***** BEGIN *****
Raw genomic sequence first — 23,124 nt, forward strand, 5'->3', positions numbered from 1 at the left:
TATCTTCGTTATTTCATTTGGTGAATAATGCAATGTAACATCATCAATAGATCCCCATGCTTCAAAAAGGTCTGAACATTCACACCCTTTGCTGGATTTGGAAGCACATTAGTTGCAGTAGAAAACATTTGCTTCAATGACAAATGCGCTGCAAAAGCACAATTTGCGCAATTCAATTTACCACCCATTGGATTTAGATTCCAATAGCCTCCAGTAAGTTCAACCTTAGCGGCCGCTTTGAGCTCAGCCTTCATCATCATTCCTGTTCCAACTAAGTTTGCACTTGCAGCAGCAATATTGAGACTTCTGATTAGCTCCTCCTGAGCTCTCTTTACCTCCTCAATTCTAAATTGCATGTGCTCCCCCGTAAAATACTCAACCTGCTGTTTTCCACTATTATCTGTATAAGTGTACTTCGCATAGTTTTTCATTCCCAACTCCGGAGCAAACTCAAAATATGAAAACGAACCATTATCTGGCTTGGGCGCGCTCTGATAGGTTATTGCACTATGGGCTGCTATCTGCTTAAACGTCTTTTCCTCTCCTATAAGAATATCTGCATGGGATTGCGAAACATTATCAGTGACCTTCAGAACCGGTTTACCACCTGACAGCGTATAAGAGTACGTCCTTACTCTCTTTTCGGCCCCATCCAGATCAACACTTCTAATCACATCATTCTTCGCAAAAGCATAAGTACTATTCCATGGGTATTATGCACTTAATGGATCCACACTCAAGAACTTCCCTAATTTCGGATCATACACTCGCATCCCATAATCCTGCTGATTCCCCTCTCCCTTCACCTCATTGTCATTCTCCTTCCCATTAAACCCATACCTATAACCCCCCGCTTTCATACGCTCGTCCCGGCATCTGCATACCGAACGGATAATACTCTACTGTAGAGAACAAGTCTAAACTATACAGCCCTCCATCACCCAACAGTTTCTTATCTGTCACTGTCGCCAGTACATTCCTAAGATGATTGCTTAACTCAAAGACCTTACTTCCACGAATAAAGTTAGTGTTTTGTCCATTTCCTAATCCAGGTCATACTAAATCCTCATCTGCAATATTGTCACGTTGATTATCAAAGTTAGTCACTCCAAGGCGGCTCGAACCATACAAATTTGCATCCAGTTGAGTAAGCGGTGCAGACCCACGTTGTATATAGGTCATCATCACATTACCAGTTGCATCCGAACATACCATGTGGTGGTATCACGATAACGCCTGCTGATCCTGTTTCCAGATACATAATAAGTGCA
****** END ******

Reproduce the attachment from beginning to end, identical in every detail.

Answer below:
Raw genomic sequence first — 23,124 nt, forward strand, 5'->3', positions numbered from 1 at the left:
TATCTTCGTTATTTCATTTGGTGAATAATGCAATGTAACATCATCAATAGATCCCCATGCTTCAAAAAGGTCTGAACATTCACACCCTTTGCTGGATTTGGAAGCACATTAGTTGCAGTAGAAAACATTTGCTTCAATGACAAATGCGCTGCAAAAGCACAATTTGCGCAATTCAATTTACCACCCATTGGATTTAGATTCCAATAGCCTCCAGTAAGTTCAACCTTAGCGGCCGCTTTGAGCTCAGCCTTCATCATCATTCCTGTTCCAACTAAGTTTGCACTTGCAGCAGCAATATTGAGACTTCTGATTAGCTCCTCCTGAGCTCTCTTTACCTCCTCAATTCTAAATTGCATGTGCTCCCCCGTAAAATACTCAACCTGCTGTTTTCCACTATTATCTGTATAAGTGTACTTCGCATAGTTTTTCATTCCCAACTCCGGAGCAAACTCAAAATATGAAAACGAACCATTATCTGGCTTGGGCGCGCTCTGATAGGTTATTGCACTATGGGCTGCTATCTGCTTAAACGTCTTTTCCTCTCCTATAAGAATATCTGCATGGGATTGCGAAACATTATCAGTGACCTTCAGAACCGGTTTACCACCTGACAGCGTATAAGAGTACGTCCTTACTCTCTTTTCGGCCCCATCCAGATCAACACTTCTAATCACATCATTCTTCGCAAAAGCATAAGTACTATTCCATGGGTATTATGCACTTAATGGATCCACACTCAAGAACTTCCCTAATTTCGGATCATACACTCGCATCCCATAATCCTGCTGATTCCCCTCTCCCTTCACCTCATTGTCATTCTCCTTCCCATTAAACCCATACCTATAACCCCCCGCTTTCATACGCTCGTCCCGGCATCTGCATACCGAACGGATAATACTCTACTGTAGAGAACAAGTCTAAACTATACAGCCCTCCATCACCCAACAGTTTCTTATCTGTCACTGTCGCCAGTACATTCCTAAGATGATTGCTTAACTCAAAGACCTTACTTCCACGAATAAAGTTAGTGTTTTGTCCATTTCCTAATCCAGGTCATACTAAATCCTCATCTGCAATATTGTCACGTTGATTATCAAAGTTAGTCACTCCAAGGCGGCTCGAACCATACAAATTTGCATCCAGTTGAGTAAGCGGTGCAGACCCACGTTGTATATAGGTCATCATCACATTACCAGTTGCATCCGAACATACCATGTGGTGGTATCACGATAACGCCTGCTGATCCTGTTTCCAGATACATAATAAGTGCA